Apple thinks it has a solution, using a combination of a special phrase and authenticating your unique voice to ensure that Siri responds to you and only to you …
Patently Apple spotted that Apple has applied for a patent for this solution.
Up until now when a digital assistant has been invoked with a voice command, the digital assistant is responsive to the speech itself, not to the speaker. Consequently, a user other than the owner of the electronic device is able to utilize the digital assistant, which may not be desirable in all circumstances […]
Apple’s invention provides a method to train Siri to know the voice of the owner of the iDevice before responding to a command.
The approach Apple describes would ask you to choose a word or phrase as your Siri access code, which could then be used in place of ‘Hey Siri.’ Your iOS device would store both the phrase itself and characteristics of your voice, and would only allow Siri to be activated if this combination was detected.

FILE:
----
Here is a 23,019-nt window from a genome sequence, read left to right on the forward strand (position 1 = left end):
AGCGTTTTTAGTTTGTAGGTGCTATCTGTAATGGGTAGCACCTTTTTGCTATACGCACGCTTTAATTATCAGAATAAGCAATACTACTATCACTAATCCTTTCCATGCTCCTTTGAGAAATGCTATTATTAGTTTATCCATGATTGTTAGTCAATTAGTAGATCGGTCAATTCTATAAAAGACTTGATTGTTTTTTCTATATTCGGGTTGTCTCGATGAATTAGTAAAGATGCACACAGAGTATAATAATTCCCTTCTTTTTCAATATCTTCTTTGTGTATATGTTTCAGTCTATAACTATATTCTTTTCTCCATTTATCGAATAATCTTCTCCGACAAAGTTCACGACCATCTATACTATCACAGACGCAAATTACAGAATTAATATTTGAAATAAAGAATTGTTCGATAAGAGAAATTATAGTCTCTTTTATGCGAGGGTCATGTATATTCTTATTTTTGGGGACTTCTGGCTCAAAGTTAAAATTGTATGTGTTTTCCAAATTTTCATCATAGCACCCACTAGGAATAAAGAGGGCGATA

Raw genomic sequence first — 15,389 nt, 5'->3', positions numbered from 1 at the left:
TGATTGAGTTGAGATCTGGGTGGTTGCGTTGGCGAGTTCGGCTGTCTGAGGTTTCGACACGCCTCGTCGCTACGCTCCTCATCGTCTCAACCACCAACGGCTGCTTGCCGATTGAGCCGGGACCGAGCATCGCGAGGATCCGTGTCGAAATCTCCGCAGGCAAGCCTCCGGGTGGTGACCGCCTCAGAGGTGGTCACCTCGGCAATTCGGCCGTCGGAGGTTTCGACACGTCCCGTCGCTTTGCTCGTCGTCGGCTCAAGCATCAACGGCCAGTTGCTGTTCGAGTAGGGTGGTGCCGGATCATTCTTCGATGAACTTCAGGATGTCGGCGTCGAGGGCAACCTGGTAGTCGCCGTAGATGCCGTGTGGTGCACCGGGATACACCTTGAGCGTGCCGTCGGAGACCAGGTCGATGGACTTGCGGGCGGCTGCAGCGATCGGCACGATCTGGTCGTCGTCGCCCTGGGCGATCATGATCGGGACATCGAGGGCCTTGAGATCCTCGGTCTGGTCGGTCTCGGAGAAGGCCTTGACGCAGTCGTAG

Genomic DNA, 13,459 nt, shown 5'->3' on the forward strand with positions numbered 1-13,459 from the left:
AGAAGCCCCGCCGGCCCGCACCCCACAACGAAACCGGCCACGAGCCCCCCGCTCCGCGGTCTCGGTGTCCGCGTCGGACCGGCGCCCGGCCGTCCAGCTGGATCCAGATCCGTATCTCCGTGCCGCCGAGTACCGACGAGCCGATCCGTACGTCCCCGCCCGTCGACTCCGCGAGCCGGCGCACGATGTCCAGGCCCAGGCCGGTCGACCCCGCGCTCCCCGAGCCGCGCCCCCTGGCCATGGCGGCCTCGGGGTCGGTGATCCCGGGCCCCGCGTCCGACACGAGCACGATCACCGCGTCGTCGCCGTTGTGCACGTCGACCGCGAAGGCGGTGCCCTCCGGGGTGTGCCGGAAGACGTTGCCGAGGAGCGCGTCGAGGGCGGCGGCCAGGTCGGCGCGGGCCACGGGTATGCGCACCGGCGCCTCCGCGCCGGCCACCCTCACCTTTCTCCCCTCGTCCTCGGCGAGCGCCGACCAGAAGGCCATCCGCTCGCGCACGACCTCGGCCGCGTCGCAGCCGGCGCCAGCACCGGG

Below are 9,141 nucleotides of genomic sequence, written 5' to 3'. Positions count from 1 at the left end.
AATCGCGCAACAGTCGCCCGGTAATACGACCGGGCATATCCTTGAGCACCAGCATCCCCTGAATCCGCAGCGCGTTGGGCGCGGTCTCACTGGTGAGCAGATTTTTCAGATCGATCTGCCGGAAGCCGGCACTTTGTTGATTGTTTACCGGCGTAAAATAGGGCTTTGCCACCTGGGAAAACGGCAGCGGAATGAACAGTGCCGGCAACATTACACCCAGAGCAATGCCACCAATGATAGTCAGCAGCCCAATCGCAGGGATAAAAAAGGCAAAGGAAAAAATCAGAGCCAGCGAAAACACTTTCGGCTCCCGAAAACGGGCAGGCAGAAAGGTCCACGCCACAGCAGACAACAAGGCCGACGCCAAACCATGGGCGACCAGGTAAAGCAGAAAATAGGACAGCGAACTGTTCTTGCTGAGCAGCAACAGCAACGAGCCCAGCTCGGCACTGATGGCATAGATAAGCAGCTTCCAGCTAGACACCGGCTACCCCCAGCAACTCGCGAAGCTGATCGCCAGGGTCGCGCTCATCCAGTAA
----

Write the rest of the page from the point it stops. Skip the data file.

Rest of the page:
If your voice doesn’t appear to match the stored pattern, your iPhone or iPad would ask you to use Touch ID or enter your passcode to verify your identity.
Distinguishing an individual voice is exceedingly difficult to do reliably, hence the requirement for a specific phrase, vastly reducing the complexity of the matching process. This is the approach taken by many commercial voice verification security systems like telephone banking services. It’s the fact that you are speaking a known phrase – such as your place of birth – that allows the system to reliably identify your voice.
As ever with Apple patents, there’s no telling whether or when Apple may choose to implement it.